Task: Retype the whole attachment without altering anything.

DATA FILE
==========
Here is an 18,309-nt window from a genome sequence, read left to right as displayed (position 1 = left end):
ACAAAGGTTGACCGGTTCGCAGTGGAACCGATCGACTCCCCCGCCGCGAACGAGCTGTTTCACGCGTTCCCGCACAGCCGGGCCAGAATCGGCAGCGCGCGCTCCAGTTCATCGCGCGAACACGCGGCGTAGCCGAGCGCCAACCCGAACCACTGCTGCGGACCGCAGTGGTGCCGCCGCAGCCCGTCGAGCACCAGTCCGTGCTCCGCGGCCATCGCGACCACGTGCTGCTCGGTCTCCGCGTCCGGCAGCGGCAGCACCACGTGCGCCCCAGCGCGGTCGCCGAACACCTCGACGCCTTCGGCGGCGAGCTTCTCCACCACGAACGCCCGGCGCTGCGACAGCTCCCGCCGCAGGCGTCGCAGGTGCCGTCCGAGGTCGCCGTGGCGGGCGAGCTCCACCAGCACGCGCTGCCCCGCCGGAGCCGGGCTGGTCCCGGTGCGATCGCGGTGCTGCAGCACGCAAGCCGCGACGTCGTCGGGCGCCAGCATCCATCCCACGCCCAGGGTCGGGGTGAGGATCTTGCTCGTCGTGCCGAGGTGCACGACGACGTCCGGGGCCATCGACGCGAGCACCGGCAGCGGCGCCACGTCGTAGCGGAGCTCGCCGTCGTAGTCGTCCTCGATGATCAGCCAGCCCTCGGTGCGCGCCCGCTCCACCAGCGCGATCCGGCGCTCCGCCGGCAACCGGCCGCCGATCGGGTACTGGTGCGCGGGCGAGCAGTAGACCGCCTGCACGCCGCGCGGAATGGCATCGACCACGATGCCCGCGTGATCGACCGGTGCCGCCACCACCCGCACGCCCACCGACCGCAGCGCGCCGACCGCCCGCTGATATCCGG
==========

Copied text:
Here is an 18,309-nt window from a genome sequence, read left to right as displayed (position 1 = left end):
ACAAAGGTTGACCGGTTCGCAGTGGAACCGATCGACTCCCCCGCCGCGAACGAGCTGTTTCACGCGTTCCCGCACAGCCGGGCCAGAATCGGCAGCGCGCGCTCCAGTTCATCGCGCGAACACGCGGCGTAGCCGAGCGCCAACCCGAACCACTGCTGCGGACCGCAGTGGTGCCGCCGCAGCCCGTCGAGCACCAGTCCGTGCTCCGCGGCCATCGCGACCACGTGCTGCTCGGTCTCCGCGTCCGGCAGCGGCAGCACCACGTGCGCCCCAGCGCGGTCGCCGAACACCTCGACGCCTTCGGCGGCGAGCTTCTCCACCACGAACGCCCGGCGCTGCGACAGCTCCCGCCGCAGGCGTCGCAGGTGCCGTCCGAGGTCGCCGTGGCGGGCGAGCTCCACCAGCACGCGCTGCCCCGCCGGAGCCGGGCTGGTCCCGGTGCGATCGCGGTGCTGCAGCACGCAAGCCGCGACGTCGTCGGGCGCCAGCATCCATCCCACGCCCAGGGTCGGGGTGAGGATCTTGCTCGTCGTGCCGAGGTGCACGACGACGTCCGGGGCCATCGACGCGAGCACCGGCAGCGGCGCCACGTCGTAGCGGAGCTCGCCGTCGTAGTCGTCCTCGATGATCAGCCAGCCCTCGGTGCGCGCCCGCTCCACCAGCGCGATCCGGCGCTCCGCCGGCAACCGGCCGCCGATCGGGTACTGGTGCGCGGGCGAGCAGTAGACCGCCTGCACGCCGCGCGGAATGGCATCGACCACGATGCCCGCGTGATCGACCGGTGCCGCCACCACCCGCACGCCCACCGACCGCAGCGCGCCGACCGCCCGCTGATATCCGG